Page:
CIAT Resource Library

My Tech Journey – Mathew Birchard

Episode 2

Description

Mathew talks about biggest challenges in starting his college career, why he chose CIAT, his enrollment experience, first classes, and passing his first cert exams.

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00;00;22;02 – 00;01;21;02

What was the biggest challenge that you overcame getting started with your education?

Money and knowing where to start. So money is a huge one. You’ve got. Education isn’t cheap. And a lot of people you hear all the time, everybody says, well, how do I do this? You know, I only have a little bit of money and they’re pursuing the Udemy courses and they’re doing these other things. And that’s fine. Self-study.

But for me, it wasn’t going to be good enough. So I had to make sure that money was going to be able to be – it has to be affordable for the school within my personal finances. I have to be stable. And so that was a big one. But then knowing where to start, you’ve got to choose the right program.

It’s got to be a good fit for you. And honestly, I didn’t have a really great plan into IT, where I was going to go with it, how to get started. You can go online and look at a bunch of different forums and everybody’s got a different opinion of where to start. But identifying that starting place is really difficult.

CIAT for me was a tremendous start because it allowed me to just get started.

00;01;24;02 – 00;02;55;09

What made you choose CIAT?

This is probably one of the most important questions that you could ask. Honestly, when I go to make any purchase, I do a ton of research. I only purchase things that are of high quality or and that I believe will provide exactly what I needed them to provide.

That’s the same thing with my education. I spent a ton of time researching top, top tier schools. I went to all of the schools, websites, and different brochures, and just I called a ton of people and spent a ton of time researching exactly who was going to provide what I needed and what I anticipated. What I needed was not just the experience, right?

You can’t just give me the knowledge and then say, “Oh, hey, got into the world, make money”. Not just the certifications I can’t just get certifications because you can do brain dumps, and then you can get your certifications and then you have the practical knowledge. I needed both of those things and I needed it to be affordable and needed to be something that would work with the VA.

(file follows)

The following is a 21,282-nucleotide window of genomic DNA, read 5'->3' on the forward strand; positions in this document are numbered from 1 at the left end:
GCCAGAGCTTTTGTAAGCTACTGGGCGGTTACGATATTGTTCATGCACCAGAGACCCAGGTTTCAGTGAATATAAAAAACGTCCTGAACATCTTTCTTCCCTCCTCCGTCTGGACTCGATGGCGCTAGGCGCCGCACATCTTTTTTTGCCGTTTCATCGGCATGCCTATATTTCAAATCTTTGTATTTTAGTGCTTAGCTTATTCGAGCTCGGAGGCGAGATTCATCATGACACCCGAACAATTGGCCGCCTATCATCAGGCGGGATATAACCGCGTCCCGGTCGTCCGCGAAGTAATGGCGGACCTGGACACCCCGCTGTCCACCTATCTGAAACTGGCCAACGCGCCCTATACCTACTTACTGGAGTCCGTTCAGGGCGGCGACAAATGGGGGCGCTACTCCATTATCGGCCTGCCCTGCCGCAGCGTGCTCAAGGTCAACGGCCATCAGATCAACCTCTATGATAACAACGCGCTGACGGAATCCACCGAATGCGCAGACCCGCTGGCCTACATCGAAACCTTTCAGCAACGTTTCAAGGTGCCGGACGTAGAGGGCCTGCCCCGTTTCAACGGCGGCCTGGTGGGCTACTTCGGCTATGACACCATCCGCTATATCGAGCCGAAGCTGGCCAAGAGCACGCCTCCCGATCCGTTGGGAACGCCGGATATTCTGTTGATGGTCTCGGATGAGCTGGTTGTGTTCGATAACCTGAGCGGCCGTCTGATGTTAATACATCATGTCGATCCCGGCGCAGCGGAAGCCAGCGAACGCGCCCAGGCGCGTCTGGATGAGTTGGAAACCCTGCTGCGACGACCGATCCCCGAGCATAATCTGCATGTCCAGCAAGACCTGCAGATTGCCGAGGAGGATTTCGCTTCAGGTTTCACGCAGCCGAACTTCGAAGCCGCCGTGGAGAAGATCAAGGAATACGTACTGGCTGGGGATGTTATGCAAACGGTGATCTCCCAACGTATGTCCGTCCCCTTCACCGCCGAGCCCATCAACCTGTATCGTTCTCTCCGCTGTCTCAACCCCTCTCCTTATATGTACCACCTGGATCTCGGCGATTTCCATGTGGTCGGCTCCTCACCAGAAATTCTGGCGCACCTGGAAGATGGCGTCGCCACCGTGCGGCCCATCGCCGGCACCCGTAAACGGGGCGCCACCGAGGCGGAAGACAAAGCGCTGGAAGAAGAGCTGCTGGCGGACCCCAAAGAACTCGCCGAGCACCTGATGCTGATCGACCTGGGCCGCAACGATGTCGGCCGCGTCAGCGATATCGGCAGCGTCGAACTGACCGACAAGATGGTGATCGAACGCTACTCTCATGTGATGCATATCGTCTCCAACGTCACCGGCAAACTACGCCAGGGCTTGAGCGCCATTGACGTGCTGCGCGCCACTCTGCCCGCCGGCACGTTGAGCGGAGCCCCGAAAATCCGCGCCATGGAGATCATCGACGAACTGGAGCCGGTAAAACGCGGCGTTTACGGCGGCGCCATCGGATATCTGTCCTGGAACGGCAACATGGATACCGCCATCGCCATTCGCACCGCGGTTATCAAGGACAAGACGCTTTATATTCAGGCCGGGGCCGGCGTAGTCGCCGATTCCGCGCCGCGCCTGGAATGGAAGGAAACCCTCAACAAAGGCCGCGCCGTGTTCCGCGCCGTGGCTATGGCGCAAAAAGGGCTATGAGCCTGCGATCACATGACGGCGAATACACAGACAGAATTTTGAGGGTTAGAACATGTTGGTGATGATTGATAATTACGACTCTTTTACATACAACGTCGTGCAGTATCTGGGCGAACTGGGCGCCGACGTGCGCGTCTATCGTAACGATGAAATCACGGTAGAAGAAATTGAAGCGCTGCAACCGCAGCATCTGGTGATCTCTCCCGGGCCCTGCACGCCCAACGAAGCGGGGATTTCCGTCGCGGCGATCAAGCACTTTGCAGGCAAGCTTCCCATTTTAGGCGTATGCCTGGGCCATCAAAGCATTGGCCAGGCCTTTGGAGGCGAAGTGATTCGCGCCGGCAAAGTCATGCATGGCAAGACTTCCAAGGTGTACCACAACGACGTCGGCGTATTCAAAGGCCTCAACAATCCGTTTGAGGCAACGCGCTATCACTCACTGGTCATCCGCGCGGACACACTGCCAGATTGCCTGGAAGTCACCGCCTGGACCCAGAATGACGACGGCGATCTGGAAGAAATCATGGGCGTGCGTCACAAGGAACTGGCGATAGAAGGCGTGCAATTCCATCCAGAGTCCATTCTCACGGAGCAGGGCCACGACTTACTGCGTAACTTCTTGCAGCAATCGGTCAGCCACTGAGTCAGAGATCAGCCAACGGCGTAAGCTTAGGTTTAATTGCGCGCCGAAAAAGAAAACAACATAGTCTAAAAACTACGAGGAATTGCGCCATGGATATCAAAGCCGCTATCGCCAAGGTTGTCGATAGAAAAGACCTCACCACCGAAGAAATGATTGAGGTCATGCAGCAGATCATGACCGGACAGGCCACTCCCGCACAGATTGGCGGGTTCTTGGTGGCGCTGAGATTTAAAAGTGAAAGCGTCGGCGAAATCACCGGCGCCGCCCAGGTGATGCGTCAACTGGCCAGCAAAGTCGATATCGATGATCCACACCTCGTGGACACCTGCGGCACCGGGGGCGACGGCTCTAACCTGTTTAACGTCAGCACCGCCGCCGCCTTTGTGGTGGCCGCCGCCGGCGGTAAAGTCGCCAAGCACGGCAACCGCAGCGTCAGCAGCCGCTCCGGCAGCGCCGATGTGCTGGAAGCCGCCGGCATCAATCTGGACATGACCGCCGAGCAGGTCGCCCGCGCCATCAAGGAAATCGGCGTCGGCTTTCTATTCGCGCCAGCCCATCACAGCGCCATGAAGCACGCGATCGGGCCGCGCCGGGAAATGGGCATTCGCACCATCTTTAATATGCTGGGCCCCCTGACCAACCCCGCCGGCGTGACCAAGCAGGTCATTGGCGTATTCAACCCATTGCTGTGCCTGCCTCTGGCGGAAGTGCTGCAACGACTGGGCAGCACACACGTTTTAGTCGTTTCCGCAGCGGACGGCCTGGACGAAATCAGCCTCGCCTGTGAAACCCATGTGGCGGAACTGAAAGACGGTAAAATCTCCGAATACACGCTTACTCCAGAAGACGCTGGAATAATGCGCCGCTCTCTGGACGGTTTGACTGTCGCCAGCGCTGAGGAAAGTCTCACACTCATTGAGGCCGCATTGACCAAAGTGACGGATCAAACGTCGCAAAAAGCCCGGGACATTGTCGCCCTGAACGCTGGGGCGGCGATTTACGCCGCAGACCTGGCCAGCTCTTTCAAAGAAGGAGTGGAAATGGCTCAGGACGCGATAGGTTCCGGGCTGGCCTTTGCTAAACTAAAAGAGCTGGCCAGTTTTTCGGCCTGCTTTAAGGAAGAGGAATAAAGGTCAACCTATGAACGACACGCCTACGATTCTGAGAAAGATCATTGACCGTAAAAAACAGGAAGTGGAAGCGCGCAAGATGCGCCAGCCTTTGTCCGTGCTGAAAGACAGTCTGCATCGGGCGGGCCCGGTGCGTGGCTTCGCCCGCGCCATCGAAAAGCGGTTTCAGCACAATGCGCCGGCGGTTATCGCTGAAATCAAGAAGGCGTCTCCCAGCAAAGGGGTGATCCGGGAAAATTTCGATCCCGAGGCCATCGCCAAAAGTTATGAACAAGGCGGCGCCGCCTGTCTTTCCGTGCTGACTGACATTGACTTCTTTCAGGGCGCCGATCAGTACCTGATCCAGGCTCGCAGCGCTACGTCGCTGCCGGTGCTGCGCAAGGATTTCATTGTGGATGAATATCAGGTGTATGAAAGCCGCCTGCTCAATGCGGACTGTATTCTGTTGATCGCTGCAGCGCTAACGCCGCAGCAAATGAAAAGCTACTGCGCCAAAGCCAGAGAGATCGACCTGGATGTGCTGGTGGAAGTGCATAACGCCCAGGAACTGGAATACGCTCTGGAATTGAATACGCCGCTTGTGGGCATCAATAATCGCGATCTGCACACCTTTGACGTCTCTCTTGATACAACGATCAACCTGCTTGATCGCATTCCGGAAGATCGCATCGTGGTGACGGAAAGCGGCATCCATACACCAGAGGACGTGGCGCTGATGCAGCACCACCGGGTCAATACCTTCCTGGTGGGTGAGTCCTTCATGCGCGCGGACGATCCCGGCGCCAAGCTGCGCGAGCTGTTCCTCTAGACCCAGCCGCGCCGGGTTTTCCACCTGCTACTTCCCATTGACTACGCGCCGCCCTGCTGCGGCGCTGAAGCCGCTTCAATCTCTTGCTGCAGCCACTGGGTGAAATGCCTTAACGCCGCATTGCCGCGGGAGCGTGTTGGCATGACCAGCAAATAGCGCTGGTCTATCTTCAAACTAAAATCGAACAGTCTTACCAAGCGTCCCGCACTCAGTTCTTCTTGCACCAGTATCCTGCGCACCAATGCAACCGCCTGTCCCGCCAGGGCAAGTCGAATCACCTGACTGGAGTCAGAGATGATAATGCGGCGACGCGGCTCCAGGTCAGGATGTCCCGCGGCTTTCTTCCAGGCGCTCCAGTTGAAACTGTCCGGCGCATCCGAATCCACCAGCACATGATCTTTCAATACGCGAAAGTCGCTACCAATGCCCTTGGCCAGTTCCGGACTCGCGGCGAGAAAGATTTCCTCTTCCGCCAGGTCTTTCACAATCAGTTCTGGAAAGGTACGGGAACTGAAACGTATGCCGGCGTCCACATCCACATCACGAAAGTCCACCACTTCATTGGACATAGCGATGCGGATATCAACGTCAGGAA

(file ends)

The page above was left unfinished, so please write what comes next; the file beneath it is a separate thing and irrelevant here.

CIAT is the only institution that I found in the entire country – in the world, actually, because I went international for online institutions that checked all three of those boxes for me. They offer a top tier degree program. They offer certifications with every single course and it’s something that works at the VA. And not only that, but they make it affordable and customizable for me. That means that I get absolutely the best possible outcome and the best possible education.

00;02;55;09 – 00;03;33;09

What was your enrollment experience like?

So for my, for my enrollment experience, it was super, it was very streamlined, very quick very efficient. Everybody is is very quick in their communications. We were able to send email correspondence back and forth, and I believe I was actually enrolled and signed up within just a few days from the time that I made my decision to the time that I was saying, “Okay, we’re good to go”.

It was less than a week. I’m almost certain of it because I have such a small, narrow window of time before the next class started. So that enrollment experience was phenomenal. Absolutely. Hands-down.

00;03;37;12 – 00;04;38;21

Tell us about your first IT Fundamentals class & acclimating to CIAT’s accelerated 5-week schedule…

ITF was not what I expected. I opened the book and I flipped through the ATF book and I said, I know this. I don’t need to read any of this. So what are we…

What are we doing here? And then I found out in week one that we’re discussing SQL and things that make no sense as an introductory thing. I still don’t know nearly as much as I wanted to know about SQL. And so I’m going through this introductory class thinking I know everything for the first probably two to three weeks and then realizing that, I don’t know.

It was a little bit of a shock factor, and I had to acclimate to that five weeks that accelerated path or “path” – program at the same time that I was accepting or forcing, forced to accept that I didn’t know as much as I thought I did. And so that was interesting, it was an adventure.

00;04;38;21 – 00;05;57;01

Tell us about your Computer Hardware Fundamentals & Computer Operating Systems classes…

So that A+ core 1 and core 2, the hardware fundamentals and operating system they were the most challenging for me that I had to do.

And a lot of it had to do because with what I was dealing with in my personal life, things aren’t always raindrops and lollipops. And people just, you know, we have our lives that we have to deal with. I found that the core 1 portion was actually easier than the ITF. I passed that easily without any issues at all.